How to Write a Strong CV

We understand that writing a CV can be a daunting task, especially if it’s your first time or you haven’t applied for a job in a few years. But it doesn’t need to be.

Here are some tips to get you started writing an effective CV:

What to include:

  • Contact details
    At the top of your CV, include your full name, home address, mobile number and email address. Having these right at the start will ensure that the recruiter is able to get in touch with you easily.

  • Profile
    Start the main body of your CV with a short personal statement. This is the first thing the recruiter will see, so it’s your chance to stand out from the competition. Explain your key skills, what you have to offer, and your goals. Keep it to a few concise sentences and tailor your profile to each job you’re applying for.

  • Work experience
    After your personal statement, it’s time to get into your work experience. Start with your most recent role first and then work your way back. Include the name of the organisation, your job title, the period of time you worked there, and your key responsibilities. This section isn’t just for paid jobs, if you’ve done any volunteer or charity work, talk about that too. Be sure to highlight the key responsibilities in your current role that are most relevant to the job you’re applying for - keep checking your CV against the job description and tailor what you write to best match what they’re looking for.

  • Education/qualifications
    If you’re applying for your first job, or you don’t have very much work experience relevant to the role, place your education before work experience. Again, start with your most recent qualifications. Include any professional or academic qualifications you have, the year you received them and the grade you achieved.

  • Achievements
    If you have any achievements you’d like to highlight, and you have enough to warrant a whole section for them, then do. Including your accomplishments can be beneficial in your job application, and try to include statistics and figures where possible. If sales increased by 56% after you started managing the sales team, say it.

  • Interests and hobbies
    Talking about your interests and hobbies isn’t entirely necessary, and if doing so takes your CV onto a third (or fourth) page, take it out. However, if you have any specific hobbies that are relevant to the job you’re applying for, it could give you a competitive edge, especially if you don’t have a lot of direct work experience in that area.

How to format your CV

Be careful about how you format your CV. No matter how well suited you are for the job, if your CV isn’t easy to read and navigate, you could lose out.

  • Keep your CV to two pages
    Not only does it look neat and tidy, but staying within the two page limit will prevent you from including any unnecessary information and keep your CV succinct.

  • Reduce your page margins
    If you’ve spent a lot of time on the content of your CV, you want someone to read it. Using smaller page margins will make more of your CV visible when the recruiter first opens the document. It’ll also help you fit everything into your two pages.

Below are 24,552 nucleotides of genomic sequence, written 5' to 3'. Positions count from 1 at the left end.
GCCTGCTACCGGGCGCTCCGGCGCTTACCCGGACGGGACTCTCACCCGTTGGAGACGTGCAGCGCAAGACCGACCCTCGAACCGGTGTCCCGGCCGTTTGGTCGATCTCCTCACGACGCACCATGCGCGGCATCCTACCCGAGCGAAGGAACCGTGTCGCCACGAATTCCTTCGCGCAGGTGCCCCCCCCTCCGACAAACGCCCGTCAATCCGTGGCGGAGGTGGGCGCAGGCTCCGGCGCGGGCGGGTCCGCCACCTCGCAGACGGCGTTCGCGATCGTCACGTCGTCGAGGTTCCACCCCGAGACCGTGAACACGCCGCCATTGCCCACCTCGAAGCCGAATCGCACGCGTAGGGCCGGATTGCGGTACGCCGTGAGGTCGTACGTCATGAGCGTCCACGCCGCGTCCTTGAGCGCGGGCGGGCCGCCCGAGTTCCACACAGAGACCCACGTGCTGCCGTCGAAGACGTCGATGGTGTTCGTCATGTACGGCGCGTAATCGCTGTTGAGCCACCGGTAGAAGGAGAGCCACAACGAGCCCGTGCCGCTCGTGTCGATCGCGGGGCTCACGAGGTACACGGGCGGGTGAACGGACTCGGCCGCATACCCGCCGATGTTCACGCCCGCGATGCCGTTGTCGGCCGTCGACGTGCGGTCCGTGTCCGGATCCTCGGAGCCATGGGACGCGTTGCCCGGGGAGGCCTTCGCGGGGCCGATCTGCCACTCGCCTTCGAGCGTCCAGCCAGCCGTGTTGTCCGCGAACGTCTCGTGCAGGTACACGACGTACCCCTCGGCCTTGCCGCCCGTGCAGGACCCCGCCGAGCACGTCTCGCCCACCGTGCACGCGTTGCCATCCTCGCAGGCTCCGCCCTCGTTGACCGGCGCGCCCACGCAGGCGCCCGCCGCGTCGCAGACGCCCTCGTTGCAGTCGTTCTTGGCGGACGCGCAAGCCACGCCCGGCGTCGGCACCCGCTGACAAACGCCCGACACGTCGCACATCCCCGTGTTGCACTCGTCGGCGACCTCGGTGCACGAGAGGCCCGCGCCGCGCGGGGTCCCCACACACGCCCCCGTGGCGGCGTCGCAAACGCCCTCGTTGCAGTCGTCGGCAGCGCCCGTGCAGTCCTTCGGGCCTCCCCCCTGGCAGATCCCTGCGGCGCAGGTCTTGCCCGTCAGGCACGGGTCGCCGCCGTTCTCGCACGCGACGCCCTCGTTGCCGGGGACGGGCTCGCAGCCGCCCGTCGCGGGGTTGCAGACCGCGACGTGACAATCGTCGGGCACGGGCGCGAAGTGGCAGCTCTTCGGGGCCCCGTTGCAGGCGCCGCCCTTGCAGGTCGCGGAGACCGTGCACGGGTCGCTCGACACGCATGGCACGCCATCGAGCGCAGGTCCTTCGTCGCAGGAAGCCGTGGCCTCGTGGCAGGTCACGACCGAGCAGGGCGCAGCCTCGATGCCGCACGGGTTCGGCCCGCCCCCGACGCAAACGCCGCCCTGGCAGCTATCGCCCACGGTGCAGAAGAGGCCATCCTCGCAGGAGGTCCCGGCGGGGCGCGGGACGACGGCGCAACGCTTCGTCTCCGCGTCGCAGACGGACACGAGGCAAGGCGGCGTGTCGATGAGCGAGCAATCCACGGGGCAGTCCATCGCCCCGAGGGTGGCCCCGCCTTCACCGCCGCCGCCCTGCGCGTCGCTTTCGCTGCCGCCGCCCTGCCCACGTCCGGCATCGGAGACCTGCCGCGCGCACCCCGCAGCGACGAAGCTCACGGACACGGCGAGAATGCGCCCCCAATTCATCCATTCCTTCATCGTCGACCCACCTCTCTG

• Don’t make your contact details too big
    Including your contact details is important, but making them too big will push everything else further down the page. Just include what’s needed, and using a slightly smaller font is okay, just make sure it’s still easy to read.

  • Clearly divide each section
    Use clear headings for each section that clearly state what each is. You can also use subheadings for things such as work roles and qualifications. Make sure to drop each section down to leave a space in between. If sections are too close together, it’ll be off putting to read.

  • Use bullet points
    Using bullet points (especially when listing your key roles and responsibilities) will make your CV much more user friendly and easy to read. Large paragraphs of text, again, can be off putting, so you want to keep everything separate to make life easy for the recruiter.

Strengthening your CV

  • Check your spelling
    Incorrect spelling and grammar can be the difference between getting a job interview and losing out. Your CV is your chance to make a good first impression, so make sure you double check everything before you send it to the recruiter/employer.

  • Use active words
    Your wording can be a lot more important than you think. If you say that you “looked at data”, could you change it to say that you “analysed and interpreted data”? Use words that make you sound proactive, not passive.

  • Back up your claims
    If you list something as a responsibility (or especially if you list it as an achievement), ask yourself, “How did I achieve this? What did I have to do or overcome? What were the results?” If you can back something up with evidence, it’ll make your CV stronger.

  • Include a cover letter
    When it comes time to send your CV off and apply for a job, you might want to include a covering letter or email. This will briefly mention your key skills and experience, your aspirations, and why you’re applying for the job.

Applying for a job is never easy. It can be stressful and intimidating, but having a better idea of what you need to include in your CV can make the experience a little easier.

XCL Group are experts at helping our candidates find their perfect job. Specialising in construction, automotive, engineering, production and office & commercial, we can help take away the pain of applying for a new job and help you find not only the right role, but the right company.


If you’d like to hear about the experiences of some of our past candidates, you can read our candidate testimonials. Or if you’re looking for a job right now, apply for one of our vacancies!